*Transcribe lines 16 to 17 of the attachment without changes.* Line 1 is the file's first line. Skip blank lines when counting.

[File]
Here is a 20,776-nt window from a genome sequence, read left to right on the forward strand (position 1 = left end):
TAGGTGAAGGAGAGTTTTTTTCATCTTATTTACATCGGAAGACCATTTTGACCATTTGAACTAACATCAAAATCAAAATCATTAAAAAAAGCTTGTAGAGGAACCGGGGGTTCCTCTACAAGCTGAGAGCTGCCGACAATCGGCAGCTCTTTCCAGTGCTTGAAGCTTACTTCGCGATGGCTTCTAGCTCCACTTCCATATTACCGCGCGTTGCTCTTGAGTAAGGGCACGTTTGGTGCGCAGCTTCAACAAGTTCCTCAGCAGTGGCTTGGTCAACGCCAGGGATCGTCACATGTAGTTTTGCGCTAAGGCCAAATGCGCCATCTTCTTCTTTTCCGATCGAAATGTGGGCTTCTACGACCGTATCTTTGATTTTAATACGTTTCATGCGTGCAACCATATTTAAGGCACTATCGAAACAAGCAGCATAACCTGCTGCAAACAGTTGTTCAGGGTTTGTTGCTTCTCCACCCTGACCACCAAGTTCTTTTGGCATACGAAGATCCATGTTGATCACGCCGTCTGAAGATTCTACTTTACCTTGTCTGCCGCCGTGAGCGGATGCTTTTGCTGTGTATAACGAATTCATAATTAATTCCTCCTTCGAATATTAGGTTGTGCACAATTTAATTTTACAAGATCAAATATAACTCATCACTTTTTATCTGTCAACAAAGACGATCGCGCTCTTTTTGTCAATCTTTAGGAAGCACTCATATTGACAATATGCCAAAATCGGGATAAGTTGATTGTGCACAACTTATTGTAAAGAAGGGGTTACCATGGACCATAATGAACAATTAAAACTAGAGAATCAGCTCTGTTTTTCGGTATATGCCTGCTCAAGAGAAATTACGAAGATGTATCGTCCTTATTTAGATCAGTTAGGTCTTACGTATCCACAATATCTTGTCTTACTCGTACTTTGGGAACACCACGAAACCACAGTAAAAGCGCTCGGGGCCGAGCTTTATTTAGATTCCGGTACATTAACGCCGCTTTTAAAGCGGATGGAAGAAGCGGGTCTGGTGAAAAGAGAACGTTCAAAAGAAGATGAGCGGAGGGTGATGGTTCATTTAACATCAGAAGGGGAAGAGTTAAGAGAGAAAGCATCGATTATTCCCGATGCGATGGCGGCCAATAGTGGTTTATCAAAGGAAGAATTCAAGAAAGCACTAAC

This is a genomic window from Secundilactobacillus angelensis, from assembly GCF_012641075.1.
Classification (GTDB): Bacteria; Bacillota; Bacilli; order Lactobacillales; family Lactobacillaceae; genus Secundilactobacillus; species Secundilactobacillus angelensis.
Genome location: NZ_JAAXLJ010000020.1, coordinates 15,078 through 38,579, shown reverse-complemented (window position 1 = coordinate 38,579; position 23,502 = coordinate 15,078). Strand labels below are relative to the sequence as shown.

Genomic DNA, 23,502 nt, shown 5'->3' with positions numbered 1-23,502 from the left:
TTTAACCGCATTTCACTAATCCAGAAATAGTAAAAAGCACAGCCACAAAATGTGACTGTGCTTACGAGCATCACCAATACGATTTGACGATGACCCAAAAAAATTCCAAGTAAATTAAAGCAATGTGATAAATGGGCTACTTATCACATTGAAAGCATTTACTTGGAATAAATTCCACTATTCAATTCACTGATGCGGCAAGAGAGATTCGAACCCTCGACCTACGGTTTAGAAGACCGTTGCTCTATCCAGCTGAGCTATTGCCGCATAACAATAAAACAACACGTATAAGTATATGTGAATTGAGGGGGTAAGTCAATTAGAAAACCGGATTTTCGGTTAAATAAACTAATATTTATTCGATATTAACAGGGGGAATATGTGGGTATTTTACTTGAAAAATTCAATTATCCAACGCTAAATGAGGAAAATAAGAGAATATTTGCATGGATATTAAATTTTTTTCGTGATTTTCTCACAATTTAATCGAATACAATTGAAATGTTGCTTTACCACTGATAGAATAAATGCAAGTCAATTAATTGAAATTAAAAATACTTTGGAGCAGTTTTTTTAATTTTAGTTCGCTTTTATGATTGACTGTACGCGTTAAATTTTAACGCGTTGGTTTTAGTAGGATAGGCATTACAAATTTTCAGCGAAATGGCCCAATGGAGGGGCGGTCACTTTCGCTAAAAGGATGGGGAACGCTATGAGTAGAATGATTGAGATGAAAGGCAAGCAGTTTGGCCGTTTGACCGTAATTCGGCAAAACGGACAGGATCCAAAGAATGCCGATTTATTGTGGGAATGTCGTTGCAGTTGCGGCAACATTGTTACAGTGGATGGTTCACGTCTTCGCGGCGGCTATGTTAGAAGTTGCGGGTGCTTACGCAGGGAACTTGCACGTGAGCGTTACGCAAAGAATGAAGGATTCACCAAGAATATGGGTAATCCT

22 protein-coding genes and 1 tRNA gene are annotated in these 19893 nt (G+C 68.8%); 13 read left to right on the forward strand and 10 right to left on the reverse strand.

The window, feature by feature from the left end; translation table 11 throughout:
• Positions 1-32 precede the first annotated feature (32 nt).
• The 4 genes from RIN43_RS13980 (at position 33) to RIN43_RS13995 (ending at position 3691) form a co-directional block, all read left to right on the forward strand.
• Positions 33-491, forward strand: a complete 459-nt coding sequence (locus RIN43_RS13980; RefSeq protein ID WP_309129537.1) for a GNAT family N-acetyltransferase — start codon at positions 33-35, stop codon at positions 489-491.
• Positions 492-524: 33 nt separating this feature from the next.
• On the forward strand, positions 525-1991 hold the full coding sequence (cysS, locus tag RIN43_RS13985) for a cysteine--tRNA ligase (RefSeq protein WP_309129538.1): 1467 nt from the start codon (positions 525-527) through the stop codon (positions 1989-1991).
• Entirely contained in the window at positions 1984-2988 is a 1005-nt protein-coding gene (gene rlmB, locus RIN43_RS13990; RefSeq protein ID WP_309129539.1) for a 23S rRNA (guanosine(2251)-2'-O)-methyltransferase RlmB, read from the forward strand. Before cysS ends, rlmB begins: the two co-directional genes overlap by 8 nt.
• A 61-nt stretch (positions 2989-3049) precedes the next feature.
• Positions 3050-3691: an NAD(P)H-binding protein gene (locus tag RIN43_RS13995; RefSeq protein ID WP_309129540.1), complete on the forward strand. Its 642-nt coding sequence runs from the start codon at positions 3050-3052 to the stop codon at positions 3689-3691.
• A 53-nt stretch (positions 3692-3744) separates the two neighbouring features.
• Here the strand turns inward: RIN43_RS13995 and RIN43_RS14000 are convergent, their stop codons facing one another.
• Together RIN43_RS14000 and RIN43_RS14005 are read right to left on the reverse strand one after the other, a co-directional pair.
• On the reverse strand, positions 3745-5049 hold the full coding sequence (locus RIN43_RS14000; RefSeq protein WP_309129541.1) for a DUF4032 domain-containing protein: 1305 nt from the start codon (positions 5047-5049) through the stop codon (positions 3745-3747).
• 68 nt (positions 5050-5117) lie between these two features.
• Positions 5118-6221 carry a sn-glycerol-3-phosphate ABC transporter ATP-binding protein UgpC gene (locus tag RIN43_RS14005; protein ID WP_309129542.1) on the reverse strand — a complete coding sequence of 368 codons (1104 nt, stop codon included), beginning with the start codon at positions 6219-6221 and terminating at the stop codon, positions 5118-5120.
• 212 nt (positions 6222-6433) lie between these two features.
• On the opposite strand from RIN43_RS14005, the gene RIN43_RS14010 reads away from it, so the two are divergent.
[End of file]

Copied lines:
• A 61-nt stretch (positions 2989-3049) precedes the next feature.
• Positions 3050-3691: an NAD(P)H-binding protein gene (locus tag RIN43_RS13995; RefSeq protein ID WP_309129540.1), complete on the forward strand. Its 642-nt coding sequence runs from the start codon at positions 3050-3052 to the stop codon at positions 3689-3691.